These long-standing bipartisan and global concerns should undercut efforts to characterize the 2020 BRL’s analysis as partisan, imbalanced, or somehow tied to Assistant Attorney General Delrahim’s own policy views. A solid body of evidence gathered between 2015 and 2020 shows that the procompetitive benefits predicted in the 2015 BRL have not materialized. Instead, as predicted by multiple commentators, the new policy resulted in negative consequences including the deterioration of standards development at IEEE, with increased inefficiencies in the standards development process and a reduction in clarity of FRAND assurances and standard quality.
Furthermore, the Division’s position regarding balanced SDO patent policies, as expressed in the 2020 BRL, is consistent with the longtime broad U.S. government positions expressed in OMB Circular A-119, as revised in 2016. In particular, the circular states that SDO intellectual property rights policies “should . . . take into account the interests of all stakeholders, including the IPR holders and those seeking to implement the standard.”40
C. IEEE Never Alleged a Hold-Up Problem
As the 2020 BRL observes, the “2015 [BRL] focused on the risk of so-called “hold up” by patent-holders without considering the possibility of “hold out” by patent implementers or the Policy’s effect on patent holders’ innovation incentives.41 Given that observation, it is significant to note that the IEEE letter to DOJ that requested the BRL, in and of itself, did not describe or argue a problem of hold-up even once.42 Furthermore, a November 2014 motion by IEEE-USA, IEEE’s policy arm, “convey[ed] the concerns of IEEE-USA… regarding the…patent policy changes” and requested evidence or identification of problems that needed to be corrected.43 There is nothing to suggest that such problems or evidence were ever conveyed in response to the motion. In other words, the underlying information provided by IEEE to DOJ did not include evidence of a hold-up problem, nor allege such problem existed.
D. Evidence of Negative IEEE Patent Policy Effects Postdates the 2015 BRL
Although obvious, it is worth highlighting that the 2015 BRL was issued before the 2015 IEEE patent policy took effect. Therefore, its analysis relied on predictions about the future ramifications of the policy and future developments of U.S. law.44 While, in hindsight, it is easy to see that these predictions did not materialize, such 2020 observations should not be taken as criticism of the 2015 BRL.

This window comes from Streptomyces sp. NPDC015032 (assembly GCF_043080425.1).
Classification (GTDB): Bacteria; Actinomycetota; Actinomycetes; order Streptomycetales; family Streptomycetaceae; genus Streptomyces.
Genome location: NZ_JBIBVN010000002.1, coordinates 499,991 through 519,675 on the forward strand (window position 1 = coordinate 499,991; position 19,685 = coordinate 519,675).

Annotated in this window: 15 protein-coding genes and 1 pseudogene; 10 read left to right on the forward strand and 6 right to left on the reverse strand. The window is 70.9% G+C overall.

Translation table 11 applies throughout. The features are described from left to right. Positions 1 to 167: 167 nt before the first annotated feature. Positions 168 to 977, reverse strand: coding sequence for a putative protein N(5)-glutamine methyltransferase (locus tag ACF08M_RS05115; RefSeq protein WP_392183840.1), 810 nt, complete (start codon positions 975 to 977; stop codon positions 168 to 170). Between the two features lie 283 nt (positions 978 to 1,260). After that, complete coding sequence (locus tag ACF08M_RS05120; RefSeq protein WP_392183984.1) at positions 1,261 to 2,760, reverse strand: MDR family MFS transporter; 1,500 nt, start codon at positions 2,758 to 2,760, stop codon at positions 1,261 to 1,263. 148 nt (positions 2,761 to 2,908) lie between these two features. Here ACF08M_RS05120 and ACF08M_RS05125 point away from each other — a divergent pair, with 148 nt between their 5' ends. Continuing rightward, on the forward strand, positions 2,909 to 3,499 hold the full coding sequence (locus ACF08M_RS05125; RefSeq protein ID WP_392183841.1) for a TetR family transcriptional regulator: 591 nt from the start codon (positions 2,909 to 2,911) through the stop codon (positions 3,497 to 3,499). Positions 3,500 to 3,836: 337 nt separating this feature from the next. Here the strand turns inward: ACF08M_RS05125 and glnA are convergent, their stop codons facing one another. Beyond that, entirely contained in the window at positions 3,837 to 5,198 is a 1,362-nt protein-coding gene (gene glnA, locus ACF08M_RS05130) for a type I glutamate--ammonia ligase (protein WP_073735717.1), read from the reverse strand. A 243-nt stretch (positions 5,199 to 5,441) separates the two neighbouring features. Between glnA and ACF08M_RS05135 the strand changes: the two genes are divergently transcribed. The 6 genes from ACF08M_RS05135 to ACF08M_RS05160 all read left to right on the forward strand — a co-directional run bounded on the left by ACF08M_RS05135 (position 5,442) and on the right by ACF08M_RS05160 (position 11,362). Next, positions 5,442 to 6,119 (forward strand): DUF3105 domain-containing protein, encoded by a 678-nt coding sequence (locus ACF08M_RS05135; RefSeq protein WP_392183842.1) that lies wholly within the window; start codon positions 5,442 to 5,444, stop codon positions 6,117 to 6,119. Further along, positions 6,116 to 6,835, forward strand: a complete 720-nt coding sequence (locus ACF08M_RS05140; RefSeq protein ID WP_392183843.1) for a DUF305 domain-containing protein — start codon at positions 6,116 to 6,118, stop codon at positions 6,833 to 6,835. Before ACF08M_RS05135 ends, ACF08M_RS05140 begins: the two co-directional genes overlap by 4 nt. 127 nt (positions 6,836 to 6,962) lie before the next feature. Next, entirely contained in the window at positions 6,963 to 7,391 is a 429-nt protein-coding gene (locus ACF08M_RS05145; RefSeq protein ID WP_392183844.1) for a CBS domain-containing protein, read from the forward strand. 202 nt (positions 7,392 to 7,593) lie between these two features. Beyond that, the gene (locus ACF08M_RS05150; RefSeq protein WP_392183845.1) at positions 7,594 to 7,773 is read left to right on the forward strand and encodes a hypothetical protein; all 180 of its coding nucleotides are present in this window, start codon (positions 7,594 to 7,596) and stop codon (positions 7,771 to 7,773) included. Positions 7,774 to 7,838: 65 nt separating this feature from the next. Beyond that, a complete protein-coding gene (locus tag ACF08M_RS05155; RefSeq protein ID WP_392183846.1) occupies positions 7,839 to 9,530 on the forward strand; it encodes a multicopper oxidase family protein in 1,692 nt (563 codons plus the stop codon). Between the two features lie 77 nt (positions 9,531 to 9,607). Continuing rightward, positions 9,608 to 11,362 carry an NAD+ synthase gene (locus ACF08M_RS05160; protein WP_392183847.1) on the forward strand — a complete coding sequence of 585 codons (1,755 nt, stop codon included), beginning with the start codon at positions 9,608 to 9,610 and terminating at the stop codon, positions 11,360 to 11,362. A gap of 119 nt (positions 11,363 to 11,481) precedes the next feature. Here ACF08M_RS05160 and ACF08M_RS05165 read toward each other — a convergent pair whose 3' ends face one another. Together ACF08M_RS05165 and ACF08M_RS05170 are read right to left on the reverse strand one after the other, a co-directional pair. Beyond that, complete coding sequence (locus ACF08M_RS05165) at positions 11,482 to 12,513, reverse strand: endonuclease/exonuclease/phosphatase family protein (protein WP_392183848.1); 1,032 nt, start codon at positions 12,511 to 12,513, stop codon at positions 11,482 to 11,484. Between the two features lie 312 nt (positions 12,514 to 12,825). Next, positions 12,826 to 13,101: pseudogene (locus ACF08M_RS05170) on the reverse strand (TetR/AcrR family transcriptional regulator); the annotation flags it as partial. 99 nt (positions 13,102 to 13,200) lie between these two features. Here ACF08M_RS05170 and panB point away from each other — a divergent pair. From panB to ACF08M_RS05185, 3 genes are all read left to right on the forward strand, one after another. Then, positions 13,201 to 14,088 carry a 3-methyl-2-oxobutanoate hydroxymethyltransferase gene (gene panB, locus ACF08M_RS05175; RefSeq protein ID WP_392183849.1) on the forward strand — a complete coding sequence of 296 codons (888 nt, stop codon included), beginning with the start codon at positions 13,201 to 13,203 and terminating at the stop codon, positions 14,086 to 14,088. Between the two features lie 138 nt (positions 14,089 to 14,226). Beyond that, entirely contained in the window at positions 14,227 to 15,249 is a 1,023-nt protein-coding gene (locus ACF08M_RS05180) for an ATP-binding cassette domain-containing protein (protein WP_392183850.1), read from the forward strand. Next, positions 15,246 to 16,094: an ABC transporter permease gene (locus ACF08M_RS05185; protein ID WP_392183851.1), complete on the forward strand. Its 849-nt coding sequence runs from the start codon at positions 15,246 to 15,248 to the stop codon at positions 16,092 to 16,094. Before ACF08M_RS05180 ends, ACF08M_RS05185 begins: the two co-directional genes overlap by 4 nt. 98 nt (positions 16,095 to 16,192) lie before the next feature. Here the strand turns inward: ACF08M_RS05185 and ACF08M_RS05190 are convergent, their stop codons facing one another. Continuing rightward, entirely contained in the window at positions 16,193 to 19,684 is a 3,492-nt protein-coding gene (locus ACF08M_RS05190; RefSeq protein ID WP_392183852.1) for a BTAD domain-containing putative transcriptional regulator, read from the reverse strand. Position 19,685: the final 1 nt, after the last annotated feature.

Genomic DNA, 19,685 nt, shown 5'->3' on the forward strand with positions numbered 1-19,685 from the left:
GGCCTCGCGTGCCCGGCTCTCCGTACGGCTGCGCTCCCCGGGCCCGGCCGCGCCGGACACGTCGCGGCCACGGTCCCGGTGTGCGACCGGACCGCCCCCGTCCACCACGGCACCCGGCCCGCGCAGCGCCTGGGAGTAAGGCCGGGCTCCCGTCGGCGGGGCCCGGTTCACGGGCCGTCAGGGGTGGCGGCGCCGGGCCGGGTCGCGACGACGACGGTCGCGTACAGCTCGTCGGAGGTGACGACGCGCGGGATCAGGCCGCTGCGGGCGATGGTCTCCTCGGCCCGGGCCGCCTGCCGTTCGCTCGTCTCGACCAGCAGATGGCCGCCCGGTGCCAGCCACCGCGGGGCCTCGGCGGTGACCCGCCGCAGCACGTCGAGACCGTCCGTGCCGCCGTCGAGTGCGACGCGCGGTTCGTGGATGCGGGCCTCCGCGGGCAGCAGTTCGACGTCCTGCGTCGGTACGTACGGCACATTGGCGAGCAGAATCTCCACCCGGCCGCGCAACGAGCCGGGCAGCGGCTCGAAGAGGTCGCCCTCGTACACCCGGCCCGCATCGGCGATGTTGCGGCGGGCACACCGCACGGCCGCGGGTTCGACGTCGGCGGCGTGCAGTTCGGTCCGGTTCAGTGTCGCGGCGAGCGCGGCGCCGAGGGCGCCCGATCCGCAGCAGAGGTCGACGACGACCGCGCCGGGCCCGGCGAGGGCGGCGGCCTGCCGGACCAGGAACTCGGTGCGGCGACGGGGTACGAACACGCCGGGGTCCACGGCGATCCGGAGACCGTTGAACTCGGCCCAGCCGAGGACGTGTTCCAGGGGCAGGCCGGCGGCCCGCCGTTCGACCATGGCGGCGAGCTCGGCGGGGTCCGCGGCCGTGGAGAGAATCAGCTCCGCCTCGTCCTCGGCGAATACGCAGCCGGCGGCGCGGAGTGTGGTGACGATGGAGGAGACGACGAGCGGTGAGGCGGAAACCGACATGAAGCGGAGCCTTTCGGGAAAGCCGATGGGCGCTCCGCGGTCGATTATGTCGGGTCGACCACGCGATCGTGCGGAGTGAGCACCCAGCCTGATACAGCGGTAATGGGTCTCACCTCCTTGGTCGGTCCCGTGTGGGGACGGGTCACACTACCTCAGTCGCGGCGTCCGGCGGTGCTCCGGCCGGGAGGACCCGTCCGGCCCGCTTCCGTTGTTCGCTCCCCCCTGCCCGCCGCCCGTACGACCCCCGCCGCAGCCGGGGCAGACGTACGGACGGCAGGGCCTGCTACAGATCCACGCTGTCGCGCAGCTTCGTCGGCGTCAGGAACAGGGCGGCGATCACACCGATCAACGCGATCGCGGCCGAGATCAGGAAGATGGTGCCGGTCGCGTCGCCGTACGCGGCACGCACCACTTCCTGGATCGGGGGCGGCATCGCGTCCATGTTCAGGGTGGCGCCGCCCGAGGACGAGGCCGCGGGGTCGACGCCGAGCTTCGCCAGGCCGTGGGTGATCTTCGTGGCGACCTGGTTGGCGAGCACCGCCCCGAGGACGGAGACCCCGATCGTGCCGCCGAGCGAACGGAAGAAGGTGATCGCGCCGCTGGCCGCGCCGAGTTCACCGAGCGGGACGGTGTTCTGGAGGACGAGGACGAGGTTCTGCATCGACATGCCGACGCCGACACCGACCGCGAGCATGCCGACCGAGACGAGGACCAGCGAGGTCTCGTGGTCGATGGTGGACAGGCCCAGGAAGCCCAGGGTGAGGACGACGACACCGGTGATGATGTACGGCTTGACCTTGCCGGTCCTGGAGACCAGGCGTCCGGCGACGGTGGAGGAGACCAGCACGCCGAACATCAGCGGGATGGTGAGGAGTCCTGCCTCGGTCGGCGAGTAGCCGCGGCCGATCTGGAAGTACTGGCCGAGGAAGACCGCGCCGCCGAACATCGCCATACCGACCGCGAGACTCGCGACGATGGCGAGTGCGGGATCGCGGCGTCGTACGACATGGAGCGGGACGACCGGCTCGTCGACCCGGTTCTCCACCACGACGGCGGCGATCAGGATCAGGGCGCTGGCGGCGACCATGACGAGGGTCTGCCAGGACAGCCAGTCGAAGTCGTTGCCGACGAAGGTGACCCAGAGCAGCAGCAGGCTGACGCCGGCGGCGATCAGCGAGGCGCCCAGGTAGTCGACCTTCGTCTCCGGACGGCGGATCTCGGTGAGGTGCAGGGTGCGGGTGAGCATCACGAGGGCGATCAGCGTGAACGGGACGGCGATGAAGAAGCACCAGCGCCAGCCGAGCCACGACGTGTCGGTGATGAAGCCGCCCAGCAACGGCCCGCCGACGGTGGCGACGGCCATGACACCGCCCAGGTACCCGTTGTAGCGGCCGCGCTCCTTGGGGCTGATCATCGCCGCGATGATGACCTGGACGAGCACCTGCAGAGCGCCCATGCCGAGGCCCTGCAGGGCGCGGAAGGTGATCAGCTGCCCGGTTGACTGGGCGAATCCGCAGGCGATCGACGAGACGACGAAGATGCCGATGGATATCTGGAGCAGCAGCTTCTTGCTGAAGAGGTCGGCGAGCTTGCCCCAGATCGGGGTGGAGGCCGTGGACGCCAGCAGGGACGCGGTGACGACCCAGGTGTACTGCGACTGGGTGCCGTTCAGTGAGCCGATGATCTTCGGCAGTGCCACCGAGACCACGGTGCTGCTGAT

Management guru Peter Drucker is credited with the saying “trying to predict the future is like trying to drive down a country road at night with no lights while looking out the back window.” While opining on this metaphor without undertaking such driving exercise would be imprudent, it is clear that a rule of reason analysis of proposed future conduct is an exercise at predicting the future, and thus no easy feat. Such prediction is even more challenging when a patent policy is extreme and unprecedented. The 2015 BRL predicted the 2015 IEEE patent policy revision would bring about procompetitive ramifications, while other commentators and policy makers predicted negative implications from same. Both predictions were feasible when made. However, having the benefit of hindsight, five and half years after the policy took effect, the 2020 BRL’s recount of the policy’s actual effects is in the best public interest because of these unusual circumstances whereby subsequent events demonstrate that the Division’s predictions did not materialize.
E. Proceed with Caution
The Division may respond to a business review request, in one of the following three ways: (a) stating it has no present intent to challenge the conduct under review; (b) declining to issue a BRL; or (c) informing the requesting party of its intent to challenge the proposed conduct if the requester chooses to purse it.45
The history of the IEEE 2015 patent policy – an unprecedented policy developed through a process characterized by many as closed and imbalanced – serves as a cautionary tale. In the future, the Division would be well advised to take a more cautious approach in matters involving unprecedented circumstances that are very different from industry practice or that involve novel issues whose outcome is unpredictable. To avoid errors, the Department should decline to issue BRLs for untested conduct whose implications are unclear at the time of the request for business review, as it has done in the past.46 Furthermore, where the Division does issue a BRL, it should use careful language that curtails misunderstanding or later attempts to misrepresent it as going beyond what a BRL is. Such helpful language has been used in other Division BRLs over the past year.47
The 2020 BRL is a welcome step towards a well-balanced antitrust policy on SDOs and SDO patent policies. It reflects longstanding bipartisan U.S. government consensus on U.S. standardization policy and the need for balance and due process, as described in OMB Circular A-119. It also unveils broad bipartisan concerns over the 2015 BRL and underlying IEEE policy, and over systematic IEEE misrepresentation and other “overreading” of the 2015 BRL. The Division makes it clear that such misrepresentation is “wrong, causes confusion, and must stop.”
Finally, the 2020 BRL demonstrates that the 2015 BRL’s prediction that the IEEE 2015 patent policy would bring about procompetitive benefits did not materialize. Instead, it describes evidence that the revised IEEE patent policy harmed innovation and the IEEE process, and therefore encourages IEEE to consider whether changes to its policy may now be warranted.
1 Dina Kallay is Head of Competition (IPR, Americas & Asia-Pacific) at Ericsson. The views expressed in this article are hers alone and do not necessarily represent those of Ericsson.